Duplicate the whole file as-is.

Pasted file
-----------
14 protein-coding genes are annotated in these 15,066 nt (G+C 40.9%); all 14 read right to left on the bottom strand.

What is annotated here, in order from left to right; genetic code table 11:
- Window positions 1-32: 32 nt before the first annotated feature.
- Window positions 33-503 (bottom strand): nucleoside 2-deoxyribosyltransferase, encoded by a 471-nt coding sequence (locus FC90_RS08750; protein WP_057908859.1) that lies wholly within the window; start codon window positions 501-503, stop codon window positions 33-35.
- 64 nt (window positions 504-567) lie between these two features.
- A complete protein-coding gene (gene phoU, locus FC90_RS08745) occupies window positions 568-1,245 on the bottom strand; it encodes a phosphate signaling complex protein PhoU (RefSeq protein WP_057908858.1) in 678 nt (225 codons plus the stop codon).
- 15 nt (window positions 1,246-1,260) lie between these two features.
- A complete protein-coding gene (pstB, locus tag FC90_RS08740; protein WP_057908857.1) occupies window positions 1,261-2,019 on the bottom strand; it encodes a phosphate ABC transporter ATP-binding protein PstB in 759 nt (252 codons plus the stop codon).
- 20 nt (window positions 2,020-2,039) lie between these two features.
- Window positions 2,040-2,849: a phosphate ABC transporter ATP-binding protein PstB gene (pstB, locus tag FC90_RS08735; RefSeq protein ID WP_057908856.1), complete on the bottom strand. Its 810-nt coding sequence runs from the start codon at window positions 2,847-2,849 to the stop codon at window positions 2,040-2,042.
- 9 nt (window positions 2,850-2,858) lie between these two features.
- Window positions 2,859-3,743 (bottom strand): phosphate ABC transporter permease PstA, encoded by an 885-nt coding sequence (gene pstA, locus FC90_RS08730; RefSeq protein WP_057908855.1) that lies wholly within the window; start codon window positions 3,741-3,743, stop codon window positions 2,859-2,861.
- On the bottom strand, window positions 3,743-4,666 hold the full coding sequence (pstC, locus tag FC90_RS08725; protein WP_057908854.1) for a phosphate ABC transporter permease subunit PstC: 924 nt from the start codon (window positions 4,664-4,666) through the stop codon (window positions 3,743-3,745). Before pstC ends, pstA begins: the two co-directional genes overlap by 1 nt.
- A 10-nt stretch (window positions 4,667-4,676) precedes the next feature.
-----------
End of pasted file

14 protein-coding genes are annotated in these 15,066 nt (G+C 40.9%); all 14 read right to left on the bottom strand.

What is annotated here, in order from left to right; genetic code table 11:
- Window positions 1-32: 32 nt before the first annotated feature.
- Window positions 33-503 (bottom strand): nucleoside 2-deoxyribosyltransferase, encoded by a 471-nt coding sequence (locus FC90_RS08750; protein WP_057908859.1) that lies wholly within the window; start codon window positions 501-503, stop codon window positions 33-35.
- 64 nt (window positions 504-567) lie between these two features.
- A complete protein-coding gene (gene phoU, locus FC90_RS08745) occupies window positions 568-1,245 on the bottom strand; it encodes a phosphate signaling complex protein PhoU (RefSeq protein WP_057908858.1) in 678 nt (225 codons plus the stop codon).
- 15 nt (window positions 1,246-1,260) lie between these two features.
- A complete protein-coding gene (pstB, locus tag FC90_RS08740; protein WP_057908857.1) occupies window positions 1,261-2,019 on the bottom strand; it encodes a phosphate ABC transporter ATP-binding protein PstB in 759 nt (252 codons plus the stop codon).
- 20 nt (window positions 2,020-2,039) lie between these two features.
- Window positions 2,040-2,849: a phosphate ABC transporter ATP-binding protein PstB gene (pstB, locus tag FC90_RS08735; RefSeq protein ID WP_057908856.1), complete on the bottom strand. Its 810-nt coding sequence runs from the start codon at window positions 2,847-2,849 to the stop codon at window positions 2,040-2,042.
- 9 nt (window positions 2,850-2,858) lie between these two features.
- Window positions 2,859-3,743 (bottom strand): phosphate ABC transporter permease PstA, encoded by an 885-nt coding sequence (gene pstA, locus FC90_RS08730; RefSeq protein WP_057908855.1) that lies wholly within the window; start codon window positions 3,741-3,743, stop codon window positions 2,859-2,861.
- On the bottom strand, window positions 3,743-4,666 hold the full coding sequence (pstC, locus tag FC90_RS08725; protein WP_057908854.1) for a phosphate ABC transporter permease subunit PstC: 924 nt from the start codon (window positions 4,664-4,666) through the stop codon (window positions 3,743-3,745). Before pstC ends, pstA begins: the two co-directional genes overlap by 1 nt.
- A 10-nt stretch (window positions 4,667-4,676) precedes the next feature.